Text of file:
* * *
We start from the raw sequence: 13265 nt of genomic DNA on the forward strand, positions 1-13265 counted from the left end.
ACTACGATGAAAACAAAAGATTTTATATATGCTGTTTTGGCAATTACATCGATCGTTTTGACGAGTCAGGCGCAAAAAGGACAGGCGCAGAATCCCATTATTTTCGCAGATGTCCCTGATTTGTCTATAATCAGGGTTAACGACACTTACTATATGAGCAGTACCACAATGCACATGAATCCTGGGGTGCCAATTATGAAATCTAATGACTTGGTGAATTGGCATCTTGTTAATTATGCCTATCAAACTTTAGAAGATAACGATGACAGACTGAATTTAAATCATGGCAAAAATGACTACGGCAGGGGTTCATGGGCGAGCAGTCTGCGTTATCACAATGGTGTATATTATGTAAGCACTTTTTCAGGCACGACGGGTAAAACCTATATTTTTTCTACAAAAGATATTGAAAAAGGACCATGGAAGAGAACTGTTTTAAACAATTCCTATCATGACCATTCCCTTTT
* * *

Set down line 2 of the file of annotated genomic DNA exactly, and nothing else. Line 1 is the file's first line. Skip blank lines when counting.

ACTACGATGAAAACAAAAGATTTTATATATGCTGTTTTGGCAATTACATCGATCGTTTTGACGAGTCAGGCGCAAAAAGGACAGGCGCAGAATCCCATTATTTTCGCAGATGTCCCTGATTTGTCTATAATCAGGGTTAACGACACTTACTATATGAGCAGTACCACAATGCACATGAATCCTGGGGTGCCAATTATGAAATCTAATGACTTGGTGAATTGGCATCTTGTTAATTATGCCTATCAAACTTTAGAAGATAACGATGACAGACTGAATTTAAATCATGGCAAAAATGACTACGGCAGGGGTTCATGGGCGAGCAGTCTGCGTTATCACAATGGTGTATATTATGTAAGCACTTTTTCAGGCACGACGGGTAAAACCTATATTTTTTCTACAAAAGATATTGAAAAAGGACCATGGAAGAGAACTGTTTTAAACAATTCCTATCATGACCATTCCCTTTT